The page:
I Think I’m Turning Japanese…
I really think so! Well, not me if I am honest, but my Jump Off Points. Playing a rather spiffing game set in Malaya last night, our third playtest for the Far East, I was somewhat embarrassed not to have created any Jump-Off Points for the Japanese yet, so at crack of dawn today I headed to B Block and seized a set to convert. These are actually ‘seconds’ which the manufacturer sent us, you can see top left that the corner of the tarpaulin facing the camera has a slight bubble on it for example, so for a cut and shunt conversion job these were ideal.
When we commissioned these Jump-Off-Points, there were two key issues in the brief. Firstly we wanted them to look great so we commissioned world renowned figure sculpture Richard Ansell to design and sculpt them. Secondly, and in this situation a bit more relevant, was that we wanted them to be made of really high quality resin. So often I have purchased resin buildings to discover that they chip easily and if dropped then it’s Good Night Vienna. As a result of our brief all of our Jump-Off-Point are made of a really nice resin which has more of a spongy consistency to it. Normally if you drop it you’ll find it survives. Indeed, I have never had one break on me yet. For the job in hand here, that softer, creamier resin allows us to carve, cut and generally shape the model rather than it shattering under the knife.
In the past I have tended to use nail clippers for this type of work; I am a great believer in using whatever is to hand and avoiding spending good beer money on tools. However, I have recently got hold of a set of Citadel clippers which I must admit are the dogs dangly bits. The have a wider set of jaws than nail clippers, so you can lop off bigger bits, and the flat edge makes them more precise. Nice bit of kit. Anyway, with said clippers I set about removing the nation specific bits with a will.
This is a dead simple process. You can see above where I removed the sten gun from the top of the barrels and below the MP40 has gone.
This is just the first stage as I then use a sharp knife or scalpel to trim off the residue which is bound to be left behind.
A serious point here. Sharp blades are sharp because they then to be relatively thin. That also means that they break easily, as can be seen below. Having a VERY sharp blade break can be very dangerous. In a way I am lucky because I wear spectacles so my eyes do get some protection, but my hands do not and in this case I received a pretty nasty gash. I tend to be pretty pragmatic about such injuries, but the truth is that I haven’t had a tetanus injection for over thirty years so it is really worth avoiding such injuries. I sometimes joke about health and safety, but this bloody hurt. Point made.
Anyway, here are some before and after shots of the Jump-Off-Points. As you’d imagine, some bits are easier to remove then others. The Panzerfaust in the first photo was a real bugger and that was where I broke my blade. In the end a gentle and gradual carving away was more efficient than my initial impatient gauging. Actually, looking at the photo below you can see why these are seconds as there are a few air bubbles. I am going to fill them with putty before painting.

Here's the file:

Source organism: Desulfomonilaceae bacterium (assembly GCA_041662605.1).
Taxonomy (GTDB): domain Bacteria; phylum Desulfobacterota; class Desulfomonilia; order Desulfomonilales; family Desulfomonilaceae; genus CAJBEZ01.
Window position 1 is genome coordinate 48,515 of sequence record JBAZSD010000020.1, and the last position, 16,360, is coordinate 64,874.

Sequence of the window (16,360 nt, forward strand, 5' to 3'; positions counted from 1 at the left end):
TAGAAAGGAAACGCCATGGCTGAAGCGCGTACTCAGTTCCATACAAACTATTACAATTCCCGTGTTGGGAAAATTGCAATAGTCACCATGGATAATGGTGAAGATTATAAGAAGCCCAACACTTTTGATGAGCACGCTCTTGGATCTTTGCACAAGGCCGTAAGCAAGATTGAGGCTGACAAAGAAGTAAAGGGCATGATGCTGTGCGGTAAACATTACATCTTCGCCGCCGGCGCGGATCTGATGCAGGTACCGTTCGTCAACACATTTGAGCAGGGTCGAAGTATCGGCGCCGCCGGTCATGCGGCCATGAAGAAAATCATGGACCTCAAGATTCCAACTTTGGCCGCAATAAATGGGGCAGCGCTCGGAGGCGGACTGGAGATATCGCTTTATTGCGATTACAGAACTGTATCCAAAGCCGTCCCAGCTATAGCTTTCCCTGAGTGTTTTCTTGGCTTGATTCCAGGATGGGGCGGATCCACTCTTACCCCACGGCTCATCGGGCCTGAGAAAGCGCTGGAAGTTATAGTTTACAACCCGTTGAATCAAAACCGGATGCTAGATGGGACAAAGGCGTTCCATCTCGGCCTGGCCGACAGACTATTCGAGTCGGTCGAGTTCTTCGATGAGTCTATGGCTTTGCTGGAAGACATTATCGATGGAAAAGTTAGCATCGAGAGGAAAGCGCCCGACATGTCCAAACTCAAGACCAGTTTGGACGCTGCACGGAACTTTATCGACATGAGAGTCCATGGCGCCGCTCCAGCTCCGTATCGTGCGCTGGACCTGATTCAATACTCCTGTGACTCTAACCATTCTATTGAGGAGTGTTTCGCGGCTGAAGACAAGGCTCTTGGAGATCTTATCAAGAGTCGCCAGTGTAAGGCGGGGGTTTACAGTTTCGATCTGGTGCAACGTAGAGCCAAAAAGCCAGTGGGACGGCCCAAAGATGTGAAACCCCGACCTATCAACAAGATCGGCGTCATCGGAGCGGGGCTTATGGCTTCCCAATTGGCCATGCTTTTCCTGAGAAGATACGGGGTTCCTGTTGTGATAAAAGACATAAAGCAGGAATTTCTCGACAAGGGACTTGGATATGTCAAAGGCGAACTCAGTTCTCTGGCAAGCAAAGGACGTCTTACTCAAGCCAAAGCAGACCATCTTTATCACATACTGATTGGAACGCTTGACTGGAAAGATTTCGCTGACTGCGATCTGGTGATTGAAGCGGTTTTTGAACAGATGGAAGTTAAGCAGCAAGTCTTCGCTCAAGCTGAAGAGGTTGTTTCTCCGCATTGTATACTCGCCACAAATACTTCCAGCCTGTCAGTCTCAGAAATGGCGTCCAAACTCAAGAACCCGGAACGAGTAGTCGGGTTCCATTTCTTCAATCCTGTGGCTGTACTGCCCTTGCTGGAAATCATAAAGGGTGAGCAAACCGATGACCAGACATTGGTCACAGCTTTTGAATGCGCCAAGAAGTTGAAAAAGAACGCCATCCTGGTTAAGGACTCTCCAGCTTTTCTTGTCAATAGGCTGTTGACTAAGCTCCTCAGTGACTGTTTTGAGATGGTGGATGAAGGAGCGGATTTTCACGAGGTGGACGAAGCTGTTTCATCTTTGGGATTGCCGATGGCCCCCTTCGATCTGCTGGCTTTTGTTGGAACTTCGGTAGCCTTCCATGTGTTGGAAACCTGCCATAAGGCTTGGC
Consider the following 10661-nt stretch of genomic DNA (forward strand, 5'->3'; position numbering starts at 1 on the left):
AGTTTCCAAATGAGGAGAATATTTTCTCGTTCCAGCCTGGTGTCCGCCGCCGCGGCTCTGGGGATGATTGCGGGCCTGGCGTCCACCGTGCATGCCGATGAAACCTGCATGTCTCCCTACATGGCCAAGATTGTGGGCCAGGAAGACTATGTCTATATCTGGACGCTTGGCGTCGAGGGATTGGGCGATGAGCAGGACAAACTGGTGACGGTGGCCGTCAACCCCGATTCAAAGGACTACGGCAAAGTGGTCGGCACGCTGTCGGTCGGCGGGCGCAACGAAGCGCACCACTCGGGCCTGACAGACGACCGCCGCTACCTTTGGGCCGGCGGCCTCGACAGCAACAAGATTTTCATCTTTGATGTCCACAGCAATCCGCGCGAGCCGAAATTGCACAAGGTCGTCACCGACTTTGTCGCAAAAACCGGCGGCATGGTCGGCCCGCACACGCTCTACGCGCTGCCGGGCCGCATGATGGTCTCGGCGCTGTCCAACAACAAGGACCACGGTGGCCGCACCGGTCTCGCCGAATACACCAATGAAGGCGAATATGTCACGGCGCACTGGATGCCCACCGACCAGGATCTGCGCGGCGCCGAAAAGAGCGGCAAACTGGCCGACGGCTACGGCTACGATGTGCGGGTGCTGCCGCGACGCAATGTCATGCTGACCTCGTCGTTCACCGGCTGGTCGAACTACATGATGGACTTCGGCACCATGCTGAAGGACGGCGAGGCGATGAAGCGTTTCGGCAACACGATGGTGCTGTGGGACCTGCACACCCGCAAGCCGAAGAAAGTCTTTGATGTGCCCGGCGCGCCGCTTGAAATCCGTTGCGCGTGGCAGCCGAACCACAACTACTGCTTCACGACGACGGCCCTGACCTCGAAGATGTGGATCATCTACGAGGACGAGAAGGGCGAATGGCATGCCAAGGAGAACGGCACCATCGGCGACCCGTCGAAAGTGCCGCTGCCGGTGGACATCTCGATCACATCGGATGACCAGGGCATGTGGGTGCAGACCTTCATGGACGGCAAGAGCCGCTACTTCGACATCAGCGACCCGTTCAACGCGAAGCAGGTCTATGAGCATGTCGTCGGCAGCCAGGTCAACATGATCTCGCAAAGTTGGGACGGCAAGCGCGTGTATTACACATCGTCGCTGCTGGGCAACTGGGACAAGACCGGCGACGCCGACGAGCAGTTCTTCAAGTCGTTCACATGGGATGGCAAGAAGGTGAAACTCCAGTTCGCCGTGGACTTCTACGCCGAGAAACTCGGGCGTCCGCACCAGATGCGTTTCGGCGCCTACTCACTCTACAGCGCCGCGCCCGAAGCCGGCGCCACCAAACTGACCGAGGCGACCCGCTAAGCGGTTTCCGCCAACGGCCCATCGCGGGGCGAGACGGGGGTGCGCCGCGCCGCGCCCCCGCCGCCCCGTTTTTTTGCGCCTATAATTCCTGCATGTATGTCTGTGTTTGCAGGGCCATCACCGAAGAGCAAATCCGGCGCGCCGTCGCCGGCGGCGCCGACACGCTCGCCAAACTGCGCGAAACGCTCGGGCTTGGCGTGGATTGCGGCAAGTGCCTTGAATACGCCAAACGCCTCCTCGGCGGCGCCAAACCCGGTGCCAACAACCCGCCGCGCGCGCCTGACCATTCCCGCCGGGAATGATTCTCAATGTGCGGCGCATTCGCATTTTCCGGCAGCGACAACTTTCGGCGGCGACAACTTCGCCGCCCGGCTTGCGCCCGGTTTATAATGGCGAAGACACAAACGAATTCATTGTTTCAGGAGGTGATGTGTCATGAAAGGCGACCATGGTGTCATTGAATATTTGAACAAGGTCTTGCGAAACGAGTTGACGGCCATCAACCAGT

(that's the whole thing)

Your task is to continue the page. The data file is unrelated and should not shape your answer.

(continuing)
Some of the kit on the Jump_off-Points is pretty universal and bland, like the packs in the middle photo. In the end I decided to remove these two in order to just use Japanese kit. You could argue that the jerry cans and barrels may not be of a particularly Japanese design, but if we go to that end we would end up having to build the whole JOP from scratch, and that’s what I am trying to avoid with these quick conversions. Let’s face it, when the tarpaulins are painted up as Rising Sun fags nobody will be looking at the jerry cans.
Plastic figures. Love them or hate them, this is where they come into their own. Using the clippers, I was able to remove the heads from helmets and slings from rifles to get the bits ready to add. Obviously here we are going to place the new bits where the old stuff was removed from so as to cover up and imperfections. I could have used a fine sand paper to smooth down the areas where there were still rough bits, but to be brutally honest with the workshop a building site I could find any so didn’t bother.
And here’s why. The new stuff is largely replacing the old so the imperfection are covered up. Hopefully. I shall, of course, find out whether that dodgy plan works or not when I come to put the paint on. For now I am leaving the superglue to dry. As can be seen, I have gone with kit that is quintessentially Japanese, so Samurai swords, funky LMGs, helmets etc. I will update this article later when the painting is done, but this is not a bad start for less than an hours work.